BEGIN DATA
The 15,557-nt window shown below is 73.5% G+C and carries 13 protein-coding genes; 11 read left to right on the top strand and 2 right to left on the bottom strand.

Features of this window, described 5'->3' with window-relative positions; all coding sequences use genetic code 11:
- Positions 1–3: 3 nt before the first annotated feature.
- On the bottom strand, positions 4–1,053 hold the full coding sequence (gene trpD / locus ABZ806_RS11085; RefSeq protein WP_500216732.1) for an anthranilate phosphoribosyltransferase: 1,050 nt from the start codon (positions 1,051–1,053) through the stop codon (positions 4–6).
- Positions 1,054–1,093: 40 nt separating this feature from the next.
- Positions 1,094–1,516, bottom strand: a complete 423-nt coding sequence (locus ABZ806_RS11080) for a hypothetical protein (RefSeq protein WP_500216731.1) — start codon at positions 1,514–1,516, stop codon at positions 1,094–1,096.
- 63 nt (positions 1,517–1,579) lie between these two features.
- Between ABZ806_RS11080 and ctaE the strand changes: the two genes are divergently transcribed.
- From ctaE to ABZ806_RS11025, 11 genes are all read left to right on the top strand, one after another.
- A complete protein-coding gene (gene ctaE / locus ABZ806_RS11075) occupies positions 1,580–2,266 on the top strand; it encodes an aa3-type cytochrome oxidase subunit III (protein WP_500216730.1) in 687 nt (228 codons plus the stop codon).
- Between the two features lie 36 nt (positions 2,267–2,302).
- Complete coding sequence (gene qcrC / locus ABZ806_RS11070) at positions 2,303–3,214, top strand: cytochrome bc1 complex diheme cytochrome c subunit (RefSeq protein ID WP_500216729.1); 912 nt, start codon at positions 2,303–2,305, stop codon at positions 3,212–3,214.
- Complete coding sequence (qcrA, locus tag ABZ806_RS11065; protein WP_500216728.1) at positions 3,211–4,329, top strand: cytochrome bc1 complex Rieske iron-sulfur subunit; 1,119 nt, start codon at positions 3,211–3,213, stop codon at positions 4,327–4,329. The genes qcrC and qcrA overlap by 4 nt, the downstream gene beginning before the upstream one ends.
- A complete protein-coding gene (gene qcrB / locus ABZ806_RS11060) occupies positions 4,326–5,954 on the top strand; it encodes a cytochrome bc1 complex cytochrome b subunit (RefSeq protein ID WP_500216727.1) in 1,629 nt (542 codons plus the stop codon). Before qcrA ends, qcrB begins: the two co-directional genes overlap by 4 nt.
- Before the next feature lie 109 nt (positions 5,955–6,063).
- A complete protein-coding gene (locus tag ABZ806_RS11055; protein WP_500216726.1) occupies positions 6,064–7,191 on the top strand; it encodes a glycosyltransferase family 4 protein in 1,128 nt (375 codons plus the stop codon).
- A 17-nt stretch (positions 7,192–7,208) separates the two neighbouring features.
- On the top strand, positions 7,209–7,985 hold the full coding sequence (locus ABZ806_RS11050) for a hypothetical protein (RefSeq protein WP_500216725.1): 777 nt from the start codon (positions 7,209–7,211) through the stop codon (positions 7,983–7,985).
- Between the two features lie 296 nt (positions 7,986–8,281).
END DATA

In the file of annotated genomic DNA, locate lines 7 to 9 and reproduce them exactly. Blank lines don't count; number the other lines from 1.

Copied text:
- 63 nt (positions 1,517–1,579) lie between these two features.
- Between ABZ806_RS11080 and ctaE the strand changes: the two genes are divergently transcribed.
- From ctaE to ABZ806_RS11025, 11 genes are all read left to right on the top strand, one after another.